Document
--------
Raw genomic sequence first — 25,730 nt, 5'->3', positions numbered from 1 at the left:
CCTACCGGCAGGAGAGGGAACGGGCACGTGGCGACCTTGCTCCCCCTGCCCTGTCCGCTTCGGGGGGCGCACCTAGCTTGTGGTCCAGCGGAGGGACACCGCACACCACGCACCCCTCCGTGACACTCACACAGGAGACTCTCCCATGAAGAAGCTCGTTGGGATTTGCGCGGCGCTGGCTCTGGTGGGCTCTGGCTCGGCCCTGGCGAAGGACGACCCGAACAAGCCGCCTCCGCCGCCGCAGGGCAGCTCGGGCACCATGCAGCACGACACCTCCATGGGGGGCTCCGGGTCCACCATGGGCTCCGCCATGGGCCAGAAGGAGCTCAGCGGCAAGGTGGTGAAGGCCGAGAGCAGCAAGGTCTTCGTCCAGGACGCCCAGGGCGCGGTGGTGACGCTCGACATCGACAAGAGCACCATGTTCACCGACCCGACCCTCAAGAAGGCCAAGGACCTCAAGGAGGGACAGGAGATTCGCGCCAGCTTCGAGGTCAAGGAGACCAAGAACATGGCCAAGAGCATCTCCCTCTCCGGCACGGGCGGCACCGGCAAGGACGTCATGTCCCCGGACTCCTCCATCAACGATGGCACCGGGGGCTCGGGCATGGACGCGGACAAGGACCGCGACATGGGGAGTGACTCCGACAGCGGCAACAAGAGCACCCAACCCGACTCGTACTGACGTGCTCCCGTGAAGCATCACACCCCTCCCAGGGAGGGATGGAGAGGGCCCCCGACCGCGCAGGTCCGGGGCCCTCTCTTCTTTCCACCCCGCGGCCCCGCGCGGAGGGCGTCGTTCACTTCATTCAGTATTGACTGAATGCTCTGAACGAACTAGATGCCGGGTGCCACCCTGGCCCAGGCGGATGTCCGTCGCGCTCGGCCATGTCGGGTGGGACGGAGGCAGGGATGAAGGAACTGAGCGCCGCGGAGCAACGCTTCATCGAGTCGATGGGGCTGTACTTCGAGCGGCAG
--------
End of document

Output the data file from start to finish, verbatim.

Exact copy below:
Raw genomic sequence first — 25,730 nt, 5'->3', positions numbered from 1 at the left:
CCTACCGGCAGGAGAGGGAACGGGCACGTGGCGACCTTGCTCCCCCTGCCCTGTCCGCTTCGGGGGGCGCACCTAGCTTGTGGTCCAGCGGAGGGACACCGCACACCACGCACCCCTCCGTGACACTCACACAGGAGACTCTCCCATGAAGAAGCTCGTTGGGATTTGCGCGGCGCTGGCTCTGGTGGGCTCTGGCTCGGCCCTGGCGAAGGACGACCCGAACAAGCCGCCTCCGCCGCCGCAGGGCAGCTCGGGCACCATGCAGCACGACACCTCCATGGGGGGCTCCGGGTCCACCATGGGCTCCGCCATGGGCCAGAAGGAGCTCAGCGGCAAGGTGGTGAAGGCCGAGAGCAGCAAGGTCTTCGTCCAGGACGCCCAGGGCGCGGTGGTGACGCTCGACATCGACAAGAGCACCATGTTCACCGACCCGACCCTCAAGAAGGCCAAGGACCTCAAGGAGGGACAGGAGATTCGCGCCAGCTTCGAGGTCAAGGAGACCAAGAACATGGCCAAGAGCATCTCCCTCTCCGGCACGGGCGGCACCGGCAAGGACGTCATGTCCCCGGACTCCTCCATCAACGATGGCACCGGGGGCTCGGGCATGGACGCGGACAAGGACCGCGACATGGGGAGTGACTCCGACAGCGGCAACAAGAGCACCCAACCCGACTCGTACTGACGTGCTCCCGTGAAGCATCACACCCCTCCCAGGGAGGGATGGAGAGGGCCCCCGACCGCGCAGGTCCGGGGCCCTCTCTTCTTTCCACCCCGCGGCCCCGCGCGGAGGGCGTCGTTCACTTCATTCAGTATTGACTGAATGCTCTGAACGAACTAGATGCCGGGTGCCACCCTGGCCCAGGCGGATGTCCGTCGCGCTCGGCCATGTCGGGTGGGACGGAGGCAGGGATGAAGGAACTGAGCGCCGCGGAGCAACGCTTCATCGAGTCGATGGGGCTGTACTTCGAGCGGCAG